Trend Three: Ownership is changing hands

Many companies are aware of the close connection between HR and mobility and there is also an understanding that recruitment and retention factor into a next-generation talent mobility strategy. Global mobility programmes have traditionally been housed in one of the HR 'spokes' in an organisation (recruiting, staffing, or compensation and benefits) or occasionally, the finance department.Ownership is changing: companies are shifting to an HR 'shared services' model, with global mobility reporting in to this department. Companies choose this approach because there is high potential in a streamlined, standardised, employee-centric model for:• fewer customised policies and exceptions
• greater employee support and satisfaction
• more accurate mobility metrics
• firmer compliance
• a deeper understanding of the relationship of mobility to talent management

Trend Four: On the wane: traditional global assignments

Traditional long-term assignments are continuing to dwindle. They're expensive, and often come with a six figure price tag. More cost-effective assignment options include permanent relocations, local-plus packages and short-term assignments.Young professionals, who are more mobile than their established counterparts, expect and want global experience, and are also more willing to take an assignment without all the enticements of a long-term assignment package.Reducing programme costs is often a primary consideration, and in the case of global assignments where types of compensation differ, there is also the need to be mindful of equality for the in-region workforce. One trend that has increased through 2015 is the practice of hiring previous expatriates as local employees, and converting assignments to local-plus structures.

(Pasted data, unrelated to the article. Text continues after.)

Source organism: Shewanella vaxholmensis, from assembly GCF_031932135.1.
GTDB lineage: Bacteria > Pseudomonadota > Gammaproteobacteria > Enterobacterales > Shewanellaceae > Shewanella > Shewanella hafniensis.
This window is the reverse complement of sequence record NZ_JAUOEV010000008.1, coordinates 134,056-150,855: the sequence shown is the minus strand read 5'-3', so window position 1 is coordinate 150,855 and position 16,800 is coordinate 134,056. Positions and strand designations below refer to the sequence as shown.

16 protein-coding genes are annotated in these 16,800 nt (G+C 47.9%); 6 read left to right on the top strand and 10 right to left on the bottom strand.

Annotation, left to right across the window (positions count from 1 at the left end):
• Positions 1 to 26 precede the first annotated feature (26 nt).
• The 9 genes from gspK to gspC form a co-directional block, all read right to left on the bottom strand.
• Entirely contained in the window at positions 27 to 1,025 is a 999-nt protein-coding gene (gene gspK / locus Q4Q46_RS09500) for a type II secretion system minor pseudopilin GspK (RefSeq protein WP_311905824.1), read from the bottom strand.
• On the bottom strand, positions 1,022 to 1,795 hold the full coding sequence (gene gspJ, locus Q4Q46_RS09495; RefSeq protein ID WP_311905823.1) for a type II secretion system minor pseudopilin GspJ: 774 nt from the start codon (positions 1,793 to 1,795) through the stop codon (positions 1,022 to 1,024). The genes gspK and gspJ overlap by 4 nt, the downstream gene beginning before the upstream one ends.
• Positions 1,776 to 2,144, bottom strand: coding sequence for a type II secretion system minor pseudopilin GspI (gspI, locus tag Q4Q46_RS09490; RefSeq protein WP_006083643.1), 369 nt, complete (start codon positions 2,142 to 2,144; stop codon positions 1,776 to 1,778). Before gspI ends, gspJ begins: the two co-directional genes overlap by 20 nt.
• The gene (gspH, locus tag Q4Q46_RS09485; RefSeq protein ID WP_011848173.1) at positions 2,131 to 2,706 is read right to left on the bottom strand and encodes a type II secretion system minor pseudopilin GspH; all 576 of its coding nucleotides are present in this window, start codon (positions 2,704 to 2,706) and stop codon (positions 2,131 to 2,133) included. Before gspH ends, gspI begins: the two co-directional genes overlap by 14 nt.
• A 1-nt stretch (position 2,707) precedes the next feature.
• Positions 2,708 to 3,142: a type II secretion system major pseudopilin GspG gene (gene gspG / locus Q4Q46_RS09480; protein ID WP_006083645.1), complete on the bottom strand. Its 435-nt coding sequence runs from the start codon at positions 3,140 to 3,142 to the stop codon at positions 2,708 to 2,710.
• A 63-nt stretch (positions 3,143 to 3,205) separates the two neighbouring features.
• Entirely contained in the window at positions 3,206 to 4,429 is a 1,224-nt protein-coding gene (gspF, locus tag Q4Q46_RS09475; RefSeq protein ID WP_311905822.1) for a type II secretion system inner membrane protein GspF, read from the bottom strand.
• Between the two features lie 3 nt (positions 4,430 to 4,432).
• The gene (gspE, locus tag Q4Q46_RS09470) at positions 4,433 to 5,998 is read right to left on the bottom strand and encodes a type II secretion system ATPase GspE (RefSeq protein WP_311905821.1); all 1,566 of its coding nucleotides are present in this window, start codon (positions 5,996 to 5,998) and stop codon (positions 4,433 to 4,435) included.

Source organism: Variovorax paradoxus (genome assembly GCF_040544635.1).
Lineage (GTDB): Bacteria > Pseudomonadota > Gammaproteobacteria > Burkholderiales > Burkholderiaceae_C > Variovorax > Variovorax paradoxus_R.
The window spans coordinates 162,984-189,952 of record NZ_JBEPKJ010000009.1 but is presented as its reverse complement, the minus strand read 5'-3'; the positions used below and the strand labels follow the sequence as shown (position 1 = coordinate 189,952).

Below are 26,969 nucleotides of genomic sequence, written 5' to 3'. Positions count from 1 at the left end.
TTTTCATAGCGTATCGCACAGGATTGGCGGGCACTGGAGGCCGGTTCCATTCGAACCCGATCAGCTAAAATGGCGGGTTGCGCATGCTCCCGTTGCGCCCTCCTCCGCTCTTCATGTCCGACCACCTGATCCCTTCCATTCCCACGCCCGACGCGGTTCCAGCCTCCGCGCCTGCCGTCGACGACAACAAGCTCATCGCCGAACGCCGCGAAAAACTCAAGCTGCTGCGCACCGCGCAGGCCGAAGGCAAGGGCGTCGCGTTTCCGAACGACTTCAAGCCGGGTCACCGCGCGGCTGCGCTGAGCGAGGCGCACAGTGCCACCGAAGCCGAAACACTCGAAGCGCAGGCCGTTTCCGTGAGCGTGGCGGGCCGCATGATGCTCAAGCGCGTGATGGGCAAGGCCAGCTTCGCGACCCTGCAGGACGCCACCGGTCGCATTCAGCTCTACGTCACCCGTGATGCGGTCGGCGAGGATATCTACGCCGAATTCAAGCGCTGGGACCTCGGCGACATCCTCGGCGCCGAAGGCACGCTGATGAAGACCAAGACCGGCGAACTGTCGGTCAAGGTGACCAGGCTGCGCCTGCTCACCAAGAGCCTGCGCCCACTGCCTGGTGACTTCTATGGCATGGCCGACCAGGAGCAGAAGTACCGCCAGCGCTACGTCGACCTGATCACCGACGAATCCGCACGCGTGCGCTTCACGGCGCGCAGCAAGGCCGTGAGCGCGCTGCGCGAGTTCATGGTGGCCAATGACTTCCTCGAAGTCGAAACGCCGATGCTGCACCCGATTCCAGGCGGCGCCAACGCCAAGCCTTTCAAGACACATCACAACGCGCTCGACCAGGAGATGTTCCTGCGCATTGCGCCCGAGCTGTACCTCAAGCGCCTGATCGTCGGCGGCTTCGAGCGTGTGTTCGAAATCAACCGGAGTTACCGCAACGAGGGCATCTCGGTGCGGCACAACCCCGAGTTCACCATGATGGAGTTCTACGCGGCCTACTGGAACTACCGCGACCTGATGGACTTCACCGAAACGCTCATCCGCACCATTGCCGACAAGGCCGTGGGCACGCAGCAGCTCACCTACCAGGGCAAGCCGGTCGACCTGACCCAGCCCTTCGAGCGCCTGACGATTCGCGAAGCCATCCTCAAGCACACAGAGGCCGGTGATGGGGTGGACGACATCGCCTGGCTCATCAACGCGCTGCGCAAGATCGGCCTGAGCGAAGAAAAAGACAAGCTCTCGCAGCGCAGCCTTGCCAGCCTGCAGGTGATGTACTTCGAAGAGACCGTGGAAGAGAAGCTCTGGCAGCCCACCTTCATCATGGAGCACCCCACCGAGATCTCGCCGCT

Trend Five: Compliance is a serious business

It's the nature of global expansion that the risk increases exponentially with
opportunities for growth. The more global and mobile the workforce, the greater the potential for immigration, tax, legal and regulatory mishaps.Compliance challenges can be constant, subject to change, difficult to track and address and administratively challenging. The consequences of getting it wrong are costly, and could damage a company's reputation in a country – or worse.There are processes that, if implemented, improve a company's ability to stay compliant, such as global compensation accumulation, benefit-in-kind reporting, travel approvals and tracking extended business travellers.Mobility managers will be increasingly challenged to deliver a set of well-aligned relocation services. 2016 will be a year to 'de-clutter' the policy cupboards and offer a robust mobility strategy based on policies that make sense for the company's goals in the current environment. Smart HR departments are building strong internal brands for the relocation services and innovative uses of technology can help to deliver better experiences with greater cost controls.
Des McKell Plus Relocation
Des McKell, director of business development in EMEA, Plus Relocation